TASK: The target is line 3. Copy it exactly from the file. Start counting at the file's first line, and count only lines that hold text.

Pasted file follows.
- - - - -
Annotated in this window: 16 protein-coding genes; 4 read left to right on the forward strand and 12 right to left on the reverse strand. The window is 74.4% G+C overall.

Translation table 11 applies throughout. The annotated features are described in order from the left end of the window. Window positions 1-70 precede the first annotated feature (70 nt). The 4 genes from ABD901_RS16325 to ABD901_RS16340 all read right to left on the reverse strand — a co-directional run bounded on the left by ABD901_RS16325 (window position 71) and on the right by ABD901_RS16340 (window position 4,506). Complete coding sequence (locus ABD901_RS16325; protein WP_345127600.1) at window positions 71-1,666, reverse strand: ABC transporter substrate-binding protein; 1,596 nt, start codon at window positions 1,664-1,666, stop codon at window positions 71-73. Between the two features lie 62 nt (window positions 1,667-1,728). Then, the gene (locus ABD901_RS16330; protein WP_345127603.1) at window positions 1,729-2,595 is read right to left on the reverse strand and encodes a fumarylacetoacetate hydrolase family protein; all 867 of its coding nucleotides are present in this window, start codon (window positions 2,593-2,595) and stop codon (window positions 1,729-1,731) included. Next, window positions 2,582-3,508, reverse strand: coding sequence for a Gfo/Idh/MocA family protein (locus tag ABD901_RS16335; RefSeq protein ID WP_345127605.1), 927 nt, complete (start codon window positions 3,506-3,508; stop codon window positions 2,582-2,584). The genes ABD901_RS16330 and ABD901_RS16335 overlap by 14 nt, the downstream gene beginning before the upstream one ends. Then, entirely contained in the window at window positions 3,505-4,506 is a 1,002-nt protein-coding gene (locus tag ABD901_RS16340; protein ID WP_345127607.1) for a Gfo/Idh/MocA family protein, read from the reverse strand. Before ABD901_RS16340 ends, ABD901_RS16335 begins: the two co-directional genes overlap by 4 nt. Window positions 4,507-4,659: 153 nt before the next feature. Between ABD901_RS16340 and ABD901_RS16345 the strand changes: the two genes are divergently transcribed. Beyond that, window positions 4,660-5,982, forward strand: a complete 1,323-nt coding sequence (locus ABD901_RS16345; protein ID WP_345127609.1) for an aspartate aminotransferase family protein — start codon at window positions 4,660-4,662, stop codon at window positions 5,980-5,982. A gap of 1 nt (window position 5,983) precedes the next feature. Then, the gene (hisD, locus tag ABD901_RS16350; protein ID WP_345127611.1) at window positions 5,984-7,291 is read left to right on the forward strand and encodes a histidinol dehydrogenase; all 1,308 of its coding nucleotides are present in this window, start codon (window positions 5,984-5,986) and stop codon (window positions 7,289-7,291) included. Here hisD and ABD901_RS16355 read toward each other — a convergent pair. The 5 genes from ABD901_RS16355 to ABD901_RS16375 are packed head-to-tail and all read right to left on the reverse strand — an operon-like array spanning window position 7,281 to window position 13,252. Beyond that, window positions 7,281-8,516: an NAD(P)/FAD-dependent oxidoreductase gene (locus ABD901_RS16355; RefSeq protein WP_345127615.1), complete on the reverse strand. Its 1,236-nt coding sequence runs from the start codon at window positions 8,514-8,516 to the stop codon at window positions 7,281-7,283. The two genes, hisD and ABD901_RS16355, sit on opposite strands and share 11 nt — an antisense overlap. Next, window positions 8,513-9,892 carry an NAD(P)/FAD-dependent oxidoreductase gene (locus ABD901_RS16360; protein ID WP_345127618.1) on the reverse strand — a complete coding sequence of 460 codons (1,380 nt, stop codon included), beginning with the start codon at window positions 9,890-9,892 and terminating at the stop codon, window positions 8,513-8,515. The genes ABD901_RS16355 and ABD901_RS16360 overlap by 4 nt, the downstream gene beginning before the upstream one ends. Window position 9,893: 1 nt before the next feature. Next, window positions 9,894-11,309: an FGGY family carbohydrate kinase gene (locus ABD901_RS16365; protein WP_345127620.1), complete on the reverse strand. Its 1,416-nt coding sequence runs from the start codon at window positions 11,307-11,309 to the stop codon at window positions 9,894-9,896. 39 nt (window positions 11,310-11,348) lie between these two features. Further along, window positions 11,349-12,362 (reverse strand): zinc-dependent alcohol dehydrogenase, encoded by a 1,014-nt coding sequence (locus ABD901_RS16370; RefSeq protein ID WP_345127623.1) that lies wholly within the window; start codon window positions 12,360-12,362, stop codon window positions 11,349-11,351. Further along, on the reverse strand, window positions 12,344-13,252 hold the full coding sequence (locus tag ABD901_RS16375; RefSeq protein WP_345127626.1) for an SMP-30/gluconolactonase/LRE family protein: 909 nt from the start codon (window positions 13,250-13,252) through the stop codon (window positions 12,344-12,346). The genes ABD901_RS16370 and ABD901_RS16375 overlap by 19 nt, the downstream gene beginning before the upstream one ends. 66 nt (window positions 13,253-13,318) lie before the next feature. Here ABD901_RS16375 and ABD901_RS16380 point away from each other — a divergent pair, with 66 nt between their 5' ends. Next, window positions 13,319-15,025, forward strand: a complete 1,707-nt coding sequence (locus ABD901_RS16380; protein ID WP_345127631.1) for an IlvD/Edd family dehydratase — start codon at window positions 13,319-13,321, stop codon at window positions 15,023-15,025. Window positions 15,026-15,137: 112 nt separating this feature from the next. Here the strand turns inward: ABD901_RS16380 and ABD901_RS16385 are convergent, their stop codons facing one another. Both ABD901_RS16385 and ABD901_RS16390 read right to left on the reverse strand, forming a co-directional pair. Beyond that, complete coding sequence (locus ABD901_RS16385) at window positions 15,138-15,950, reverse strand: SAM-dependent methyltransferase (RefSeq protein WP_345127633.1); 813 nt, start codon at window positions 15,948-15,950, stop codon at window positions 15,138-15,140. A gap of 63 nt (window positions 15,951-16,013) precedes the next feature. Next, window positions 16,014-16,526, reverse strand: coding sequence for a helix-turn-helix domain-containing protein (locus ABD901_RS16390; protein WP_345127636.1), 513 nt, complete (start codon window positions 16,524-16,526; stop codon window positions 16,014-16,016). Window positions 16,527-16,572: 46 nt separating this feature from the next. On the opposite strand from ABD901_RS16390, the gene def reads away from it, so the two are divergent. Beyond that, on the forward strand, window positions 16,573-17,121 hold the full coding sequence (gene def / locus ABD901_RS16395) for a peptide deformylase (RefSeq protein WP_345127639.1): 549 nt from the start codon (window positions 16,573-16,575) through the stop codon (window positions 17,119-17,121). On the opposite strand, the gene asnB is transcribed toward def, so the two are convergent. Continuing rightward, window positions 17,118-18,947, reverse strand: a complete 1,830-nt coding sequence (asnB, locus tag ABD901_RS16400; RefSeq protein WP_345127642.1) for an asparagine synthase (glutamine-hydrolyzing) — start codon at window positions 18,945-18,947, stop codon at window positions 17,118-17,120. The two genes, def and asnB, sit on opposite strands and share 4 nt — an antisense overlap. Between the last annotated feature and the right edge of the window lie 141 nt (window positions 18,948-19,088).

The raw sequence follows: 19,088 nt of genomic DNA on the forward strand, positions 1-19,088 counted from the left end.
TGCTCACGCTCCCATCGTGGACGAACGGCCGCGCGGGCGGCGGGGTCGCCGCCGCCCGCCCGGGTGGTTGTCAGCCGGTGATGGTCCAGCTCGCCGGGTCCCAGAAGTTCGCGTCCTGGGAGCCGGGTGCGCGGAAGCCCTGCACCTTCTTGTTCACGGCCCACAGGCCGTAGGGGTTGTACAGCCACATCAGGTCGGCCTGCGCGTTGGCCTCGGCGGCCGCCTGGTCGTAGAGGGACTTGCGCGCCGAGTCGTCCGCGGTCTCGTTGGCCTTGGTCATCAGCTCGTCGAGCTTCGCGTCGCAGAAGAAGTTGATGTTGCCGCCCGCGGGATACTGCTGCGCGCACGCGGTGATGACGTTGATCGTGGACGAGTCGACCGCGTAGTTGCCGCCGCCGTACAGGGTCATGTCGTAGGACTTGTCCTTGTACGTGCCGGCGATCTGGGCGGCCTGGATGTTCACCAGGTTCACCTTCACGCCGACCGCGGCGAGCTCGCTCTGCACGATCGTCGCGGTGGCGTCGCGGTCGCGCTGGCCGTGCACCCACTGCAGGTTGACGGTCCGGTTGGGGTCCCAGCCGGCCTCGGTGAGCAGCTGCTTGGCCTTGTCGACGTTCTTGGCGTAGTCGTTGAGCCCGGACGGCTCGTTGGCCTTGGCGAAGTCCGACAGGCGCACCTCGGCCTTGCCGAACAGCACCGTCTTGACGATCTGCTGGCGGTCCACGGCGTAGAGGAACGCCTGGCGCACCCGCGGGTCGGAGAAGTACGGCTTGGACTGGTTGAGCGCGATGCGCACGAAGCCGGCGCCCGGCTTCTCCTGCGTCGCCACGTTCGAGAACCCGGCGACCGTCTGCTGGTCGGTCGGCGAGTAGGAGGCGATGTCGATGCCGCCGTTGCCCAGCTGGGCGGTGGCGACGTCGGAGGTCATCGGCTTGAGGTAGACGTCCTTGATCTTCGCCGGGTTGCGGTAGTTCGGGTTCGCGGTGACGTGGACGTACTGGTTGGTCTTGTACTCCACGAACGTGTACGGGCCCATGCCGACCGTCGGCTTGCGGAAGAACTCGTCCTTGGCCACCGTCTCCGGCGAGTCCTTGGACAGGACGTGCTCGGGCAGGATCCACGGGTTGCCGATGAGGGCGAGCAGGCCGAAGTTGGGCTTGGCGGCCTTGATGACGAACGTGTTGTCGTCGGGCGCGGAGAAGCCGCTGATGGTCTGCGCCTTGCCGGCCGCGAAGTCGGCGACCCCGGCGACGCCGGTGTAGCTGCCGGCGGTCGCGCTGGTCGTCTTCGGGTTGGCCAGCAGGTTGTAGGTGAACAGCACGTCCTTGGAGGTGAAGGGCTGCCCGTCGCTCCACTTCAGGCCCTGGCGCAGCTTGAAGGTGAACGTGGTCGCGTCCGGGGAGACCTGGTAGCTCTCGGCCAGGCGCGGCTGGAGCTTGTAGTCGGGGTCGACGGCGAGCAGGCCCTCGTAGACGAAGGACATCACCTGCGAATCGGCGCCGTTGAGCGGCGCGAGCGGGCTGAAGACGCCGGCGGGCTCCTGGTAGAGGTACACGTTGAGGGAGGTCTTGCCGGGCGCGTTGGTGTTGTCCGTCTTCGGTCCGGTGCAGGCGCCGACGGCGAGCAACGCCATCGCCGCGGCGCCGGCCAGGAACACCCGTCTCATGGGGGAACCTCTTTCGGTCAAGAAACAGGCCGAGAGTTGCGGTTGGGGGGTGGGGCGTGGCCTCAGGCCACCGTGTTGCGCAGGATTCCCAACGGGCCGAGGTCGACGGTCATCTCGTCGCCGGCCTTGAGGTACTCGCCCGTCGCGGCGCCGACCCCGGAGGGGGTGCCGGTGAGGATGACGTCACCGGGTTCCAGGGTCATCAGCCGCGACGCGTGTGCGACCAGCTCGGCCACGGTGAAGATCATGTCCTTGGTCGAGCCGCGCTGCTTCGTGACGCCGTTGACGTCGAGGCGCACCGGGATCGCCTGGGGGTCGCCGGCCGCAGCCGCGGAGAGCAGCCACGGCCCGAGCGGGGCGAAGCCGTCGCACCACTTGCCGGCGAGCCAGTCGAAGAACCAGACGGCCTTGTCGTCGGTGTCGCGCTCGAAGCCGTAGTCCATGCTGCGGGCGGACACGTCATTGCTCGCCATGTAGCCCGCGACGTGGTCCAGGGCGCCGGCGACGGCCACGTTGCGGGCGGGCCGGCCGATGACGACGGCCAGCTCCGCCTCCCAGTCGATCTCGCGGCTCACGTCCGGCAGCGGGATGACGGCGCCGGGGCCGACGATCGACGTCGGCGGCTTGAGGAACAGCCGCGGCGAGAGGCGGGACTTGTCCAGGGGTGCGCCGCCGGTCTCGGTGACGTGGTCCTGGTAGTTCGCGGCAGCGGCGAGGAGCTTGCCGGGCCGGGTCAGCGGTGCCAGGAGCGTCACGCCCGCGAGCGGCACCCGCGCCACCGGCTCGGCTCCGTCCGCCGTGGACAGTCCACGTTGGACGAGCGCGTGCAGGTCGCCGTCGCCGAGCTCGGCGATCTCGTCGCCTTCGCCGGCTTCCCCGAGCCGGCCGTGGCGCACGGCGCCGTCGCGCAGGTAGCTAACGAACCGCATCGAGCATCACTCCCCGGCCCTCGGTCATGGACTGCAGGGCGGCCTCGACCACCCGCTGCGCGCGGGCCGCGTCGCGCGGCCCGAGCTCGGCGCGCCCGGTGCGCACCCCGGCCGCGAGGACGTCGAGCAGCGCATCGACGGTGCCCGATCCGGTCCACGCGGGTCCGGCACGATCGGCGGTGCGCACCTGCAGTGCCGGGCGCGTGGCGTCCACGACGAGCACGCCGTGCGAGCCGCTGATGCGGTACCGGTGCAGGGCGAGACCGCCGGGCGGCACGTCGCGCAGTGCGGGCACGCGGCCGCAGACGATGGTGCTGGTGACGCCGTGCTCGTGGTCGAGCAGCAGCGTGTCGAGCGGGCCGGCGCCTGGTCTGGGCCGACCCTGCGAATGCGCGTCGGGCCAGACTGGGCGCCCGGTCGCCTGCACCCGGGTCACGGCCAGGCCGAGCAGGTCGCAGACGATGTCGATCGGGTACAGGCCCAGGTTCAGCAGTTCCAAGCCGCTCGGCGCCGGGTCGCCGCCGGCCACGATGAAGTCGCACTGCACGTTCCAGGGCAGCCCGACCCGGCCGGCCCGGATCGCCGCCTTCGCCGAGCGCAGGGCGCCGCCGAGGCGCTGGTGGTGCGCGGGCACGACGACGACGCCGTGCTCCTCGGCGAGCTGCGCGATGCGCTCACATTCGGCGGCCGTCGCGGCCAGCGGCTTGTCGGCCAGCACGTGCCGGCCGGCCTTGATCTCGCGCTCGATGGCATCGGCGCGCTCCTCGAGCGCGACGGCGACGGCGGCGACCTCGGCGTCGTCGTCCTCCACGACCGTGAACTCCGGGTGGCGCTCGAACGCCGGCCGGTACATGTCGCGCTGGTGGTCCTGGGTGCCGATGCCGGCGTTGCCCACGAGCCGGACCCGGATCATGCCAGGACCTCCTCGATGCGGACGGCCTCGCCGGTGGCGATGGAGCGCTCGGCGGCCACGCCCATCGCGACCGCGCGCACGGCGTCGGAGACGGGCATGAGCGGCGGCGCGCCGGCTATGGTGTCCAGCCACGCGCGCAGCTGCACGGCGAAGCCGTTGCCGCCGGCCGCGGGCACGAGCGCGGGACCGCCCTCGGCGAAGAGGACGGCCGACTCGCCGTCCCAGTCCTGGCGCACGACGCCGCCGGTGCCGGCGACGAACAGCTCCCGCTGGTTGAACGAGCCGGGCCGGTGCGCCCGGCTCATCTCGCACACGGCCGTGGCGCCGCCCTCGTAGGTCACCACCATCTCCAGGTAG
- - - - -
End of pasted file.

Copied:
The raw sequence follows: 19,088 nt of genomic DNA on the forward strand, positions 1-19,088 counted from the left end.